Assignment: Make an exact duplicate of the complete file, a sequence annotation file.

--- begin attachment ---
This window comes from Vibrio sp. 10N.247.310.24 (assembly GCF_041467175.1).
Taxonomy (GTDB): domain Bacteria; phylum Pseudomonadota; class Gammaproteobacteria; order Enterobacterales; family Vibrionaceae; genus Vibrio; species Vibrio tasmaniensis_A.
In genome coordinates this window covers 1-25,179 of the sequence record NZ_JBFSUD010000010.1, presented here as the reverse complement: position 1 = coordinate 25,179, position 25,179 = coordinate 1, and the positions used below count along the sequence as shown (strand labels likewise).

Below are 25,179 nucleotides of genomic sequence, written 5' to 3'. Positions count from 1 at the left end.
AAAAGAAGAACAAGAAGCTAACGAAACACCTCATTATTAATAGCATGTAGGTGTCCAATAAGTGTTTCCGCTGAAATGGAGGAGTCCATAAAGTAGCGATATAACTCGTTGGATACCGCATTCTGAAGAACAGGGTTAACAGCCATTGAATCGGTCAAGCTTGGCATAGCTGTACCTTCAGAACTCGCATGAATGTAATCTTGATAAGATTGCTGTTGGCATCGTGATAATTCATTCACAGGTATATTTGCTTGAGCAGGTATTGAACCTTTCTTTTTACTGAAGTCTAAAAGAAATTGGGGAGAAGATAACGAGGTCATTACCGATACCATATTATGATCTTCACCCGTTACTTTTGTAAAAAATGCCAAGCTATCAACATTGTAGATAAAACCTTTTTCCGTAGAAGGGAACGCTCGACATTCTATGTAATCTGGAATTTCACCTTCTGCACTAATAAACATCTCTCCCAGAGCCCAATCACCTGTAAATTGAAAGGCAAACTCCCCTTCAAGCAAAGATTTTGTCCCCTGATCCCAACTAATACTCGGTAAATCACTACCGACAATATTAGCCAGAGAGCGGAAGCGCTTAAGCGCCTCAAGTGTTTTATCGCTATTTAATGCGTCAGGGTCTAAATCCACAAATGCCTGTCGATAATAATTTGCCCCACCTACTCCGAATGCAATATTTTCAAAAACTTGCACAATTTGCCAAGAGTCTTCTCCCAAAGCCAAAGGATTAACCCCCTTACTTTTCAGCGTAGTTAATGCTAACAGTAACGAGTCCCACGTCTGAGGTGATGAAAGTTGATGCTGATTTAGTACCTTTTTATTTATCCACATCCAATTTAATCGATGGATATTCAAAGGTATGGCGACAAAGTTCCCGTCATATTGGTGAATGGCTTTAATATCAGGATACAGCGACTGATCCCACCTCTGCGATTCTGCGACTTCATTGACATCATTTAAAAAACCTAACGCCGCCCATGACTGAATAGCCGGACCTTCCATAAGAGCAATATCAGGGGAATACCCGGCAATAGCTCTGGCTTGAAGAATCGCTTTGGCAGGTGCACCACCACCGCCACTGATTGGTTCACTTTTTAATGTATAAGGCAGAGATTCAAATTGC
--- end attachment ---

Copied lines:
This window comes from Vibrio sp. 10N.247.310.24 (assembly GCF_041467175.1).
Taxonomy (GTDB): domain Bacteria; phylum Pseudomonadota; class Gammaproteobacteria; order Enterobacterales; family Vibrionaceae; genus Vibrio; species Vibrio tasmaniensis_A.
In genome coordinates this window covers 1-25,179 of the sequence record NZ_JBFSUD010000010.1, presented here as the reverse complement: position 1 = coordinate 25,179, position 25,179 = coordinate 1, and the positions used below count along the sequence as shown (strand labels likewise).

Below are 25,179 nucleotides of genomic sequence, written 5' to 3'. Positions count from 1 at the left end.
AAAAGAAGAACAAGAAGCTAACGAAACACCTCATTATTAATAGCATGTAGGTGTCCAATAAGTGTTTCCGCTGAAATGGAGGAGTCCATAAAGTAGCGATATAACTCGTTGGATACCGCATTCTGAAGAACAGGGTTAACAGCCATTGAATCGGTCAAGCTTGGCATAGCTGTACCTTCAGAACTCGCATGAATGTAATCTTGATAAGATTGCTGTTGGCATCGTGATAATTCATTCACAGGTATATTTGCTTGAGCAGGTATTGAACCTTTCTTTTTACTGAAGTCTAAAAGAAATTGGGGAGAAGATAACGAGGTCATTACCGATACCATATTATGATCTTCACCCGTTACTTTTGTAAAAAATGCCAAGCTATCAACATTGTAGATAAAACCTTTTTCCGTAGAAGGGAACGCTCGACATTCTATGTAATCTGGAATTTCACCTTCTGCACTAATAAACATCTCTCCCAGAGCCCAATCACCTGTAAATTGAAAGGCAAACTCCCCTTCAAGCAAAGATTTTGTCCCCTGATCCCAACTAATACTCGGTAAATCACTACCGACAATATTAGCCAGAGAGCGGAAGCGCTTAAGCGCCTCAAGTGTTTTATCGCTATTTAATGCGTCAGGGTCTAAATCCACAAATGCCTGTCGATAATAATTTGCCCCACCTACTCCGAATGCAATATTTTCAAAAACTTGCACAATTTGCCAAGAGTCTTCTCCCAAAGCCAAAGGATTAACCCCCTTACTTTTCAGCGTAGTTAATGCTAACAGTAACGAGTCCCACGTCTGAGGTGATGAAAGTTGATGCTGATTTAGTACCTTTTTATTTATCCACATCCAATTTAATCGATGGATATTCAAAGGTATGGCGACAAAGTTCCCGTCATATTGGTGAATGGCTTTAATATCAGGATACAGCGACTGATCCCACCTCTGCGATTCTGCGACTTCATTGACATCATTTAAAAAACCTAACGCCGCCCATGACTGAATAGCCGGACCTTCCATAAGAGCAATATCAGGGGAATACCCGGCAATAGCTCTGGCTTGAAGAATCGCTTTGGCAGGTGCACCACCACCGCCACTGATTGGTTCACTTTTTAATGTATAAGGCAGAGATTCAAATTGC